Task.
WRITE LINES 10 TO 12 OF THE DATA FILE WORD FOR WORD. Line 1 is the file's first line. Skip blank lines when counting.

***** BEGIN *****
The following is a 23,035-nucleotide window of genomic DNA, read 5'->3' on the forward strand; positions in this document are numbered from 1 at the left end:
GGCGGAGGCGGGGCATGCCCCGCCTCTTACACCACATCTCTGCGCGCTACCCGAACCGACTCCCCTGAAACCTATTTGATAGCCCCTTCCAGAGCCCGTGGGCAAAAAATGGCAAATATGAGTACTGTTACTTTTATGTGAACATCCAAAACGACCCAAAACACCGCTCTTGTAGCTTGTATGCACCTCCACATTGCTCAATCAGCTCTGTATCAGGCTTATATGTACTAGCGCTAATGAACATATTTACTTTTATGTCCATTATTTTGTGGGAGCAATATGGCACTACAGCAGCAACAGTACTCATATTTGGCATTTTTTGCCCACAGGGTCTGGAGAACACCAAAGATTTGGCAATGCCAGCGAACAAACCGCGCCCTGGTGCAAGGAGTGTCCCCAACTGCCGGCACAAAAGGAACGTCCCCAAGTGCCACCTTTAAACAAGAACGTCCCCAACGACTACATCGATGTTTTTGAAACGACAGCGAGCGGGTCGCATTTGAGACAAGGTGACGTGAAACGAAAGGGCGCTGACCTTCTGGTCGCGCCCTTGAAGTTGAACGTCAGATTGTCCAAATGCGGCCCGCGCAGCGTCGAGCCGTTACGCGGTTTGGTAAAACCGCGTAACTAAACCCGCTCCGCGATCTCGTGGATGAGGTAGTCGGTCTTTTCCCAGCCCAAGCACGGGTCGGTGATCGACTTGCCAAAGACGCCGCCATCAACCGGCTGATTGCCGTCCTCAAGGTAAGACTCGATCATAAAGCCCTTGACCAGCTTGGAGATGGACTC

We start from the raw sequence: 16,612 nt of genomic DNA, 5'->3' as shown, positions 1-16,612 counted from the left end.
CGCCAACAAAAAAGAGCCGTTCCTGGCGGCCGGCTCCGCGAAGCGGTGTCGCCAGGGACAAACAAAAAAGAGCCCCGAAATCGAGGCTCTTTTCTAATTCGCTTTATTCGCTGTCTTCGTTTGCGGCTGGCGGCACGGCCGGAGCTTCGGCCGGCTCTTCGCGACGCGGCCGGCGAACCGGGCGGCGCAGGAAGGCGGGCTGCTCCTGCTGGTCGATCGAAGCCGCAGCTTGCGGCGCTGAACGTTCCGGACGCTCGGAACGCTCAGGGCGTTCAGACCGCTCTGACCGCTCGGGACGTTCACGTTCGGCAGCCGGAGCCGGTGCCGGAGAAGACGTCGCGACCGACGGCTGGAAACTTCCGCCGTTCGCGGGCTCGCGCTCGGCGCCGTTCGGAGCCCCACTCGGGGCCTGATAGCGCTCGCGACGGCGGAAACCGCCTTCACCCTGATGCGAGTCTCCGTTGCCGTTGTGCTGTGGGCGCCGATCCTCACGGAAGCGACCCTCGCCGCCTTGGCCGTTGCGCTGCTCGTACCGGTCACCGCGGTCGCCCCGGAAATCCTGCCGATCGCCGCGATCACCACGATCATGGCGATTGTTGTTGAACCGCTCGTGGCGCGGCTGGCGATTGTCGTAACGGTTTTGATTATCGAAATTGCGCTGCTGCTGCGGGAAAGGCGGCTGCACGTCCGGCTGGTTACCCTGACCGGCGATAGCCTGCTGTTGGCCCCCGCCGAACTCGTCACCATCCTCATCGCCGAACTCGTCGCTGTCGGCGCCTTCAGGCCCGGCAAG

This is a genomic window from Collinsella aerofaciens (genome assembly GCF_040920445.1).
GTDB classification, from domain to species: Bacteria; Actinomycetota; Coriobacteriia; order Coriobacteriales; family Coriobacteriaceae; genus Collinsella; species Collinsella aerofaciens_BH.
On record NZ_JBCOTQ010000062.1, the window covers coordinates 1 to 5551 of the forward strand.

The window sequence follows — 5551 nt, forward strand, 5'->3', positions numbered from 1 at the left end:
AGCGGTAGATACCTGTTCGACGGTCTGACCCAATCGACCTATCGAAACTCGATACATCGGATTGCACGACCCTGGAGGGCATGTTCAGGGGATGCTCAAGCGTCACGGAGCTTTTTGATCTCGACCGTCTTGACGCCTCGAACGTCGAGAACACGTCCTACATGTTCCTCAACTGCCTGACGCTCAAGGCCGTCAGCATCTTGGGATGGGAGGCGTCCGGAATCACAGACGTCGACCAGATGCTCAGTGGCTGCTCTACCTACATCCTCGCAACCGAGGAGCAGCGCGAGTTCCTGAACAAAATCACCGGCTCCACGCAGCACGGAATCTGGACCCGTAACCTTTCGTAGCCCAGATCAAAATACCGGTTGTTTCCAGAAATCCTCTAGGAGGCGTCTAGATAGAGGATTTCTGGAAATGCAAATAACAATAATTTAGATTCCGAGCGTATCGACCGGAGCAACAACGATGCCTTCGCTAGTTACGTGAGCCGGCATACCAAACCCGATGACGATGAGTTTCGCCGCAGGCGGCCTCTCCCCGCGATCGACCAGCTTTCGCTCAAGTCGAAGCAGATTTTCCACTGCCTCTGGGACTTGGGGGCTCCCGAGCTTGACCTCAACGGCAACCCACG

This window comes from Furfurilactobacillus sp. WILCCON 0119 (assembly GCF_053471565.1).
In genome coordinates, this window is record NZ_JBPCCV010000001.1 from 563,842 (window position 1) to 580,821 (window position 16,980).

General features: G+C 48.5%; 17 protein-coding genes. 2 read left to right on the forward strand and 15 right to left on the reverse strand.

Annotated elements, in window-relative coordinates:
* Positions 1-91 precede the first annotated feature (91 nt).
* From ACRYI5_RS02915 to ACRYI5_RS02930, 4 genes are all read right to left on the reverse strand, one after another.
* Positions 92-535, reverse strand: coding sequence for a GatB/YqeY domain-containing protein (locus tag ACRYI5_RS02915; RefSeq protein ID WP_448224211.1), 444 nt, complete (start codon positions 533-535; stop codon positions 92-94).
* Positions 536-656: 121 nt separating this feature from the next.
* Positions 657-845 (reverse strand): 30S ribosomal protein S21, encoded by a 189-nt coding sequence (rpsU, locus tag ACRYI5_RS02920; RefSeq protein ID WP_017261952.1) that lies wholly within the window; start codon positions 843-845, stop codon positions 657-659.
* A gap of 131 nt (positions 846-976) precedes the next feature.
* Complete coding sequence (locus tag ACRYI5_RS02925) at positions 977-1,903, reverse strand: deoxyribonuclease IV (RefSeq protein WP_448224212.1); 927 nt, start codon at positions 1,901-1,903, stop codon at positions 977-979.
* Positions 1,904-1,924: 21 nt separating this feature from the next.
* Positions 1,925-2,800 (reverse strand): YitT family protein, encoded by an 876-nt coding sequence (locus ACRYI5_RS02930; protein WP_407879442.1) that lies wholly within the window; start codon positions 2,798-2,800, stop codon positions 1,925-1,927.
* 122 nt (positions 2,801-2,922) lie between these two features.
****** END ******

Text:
This window comes from Furfurilactobacillus sp. WILCCON 0119 (assembly GCF_053471565.1).
In genome coordinates, this window is record NZ_JBPCCV010000001.1 from 563,842 (window position 1) to 580,821 (window position 16,980).

General features: G+C 48.5%; 17 protein-coding genes. 2 read left to right on the forward strand and 15 right to left on the reverse strand.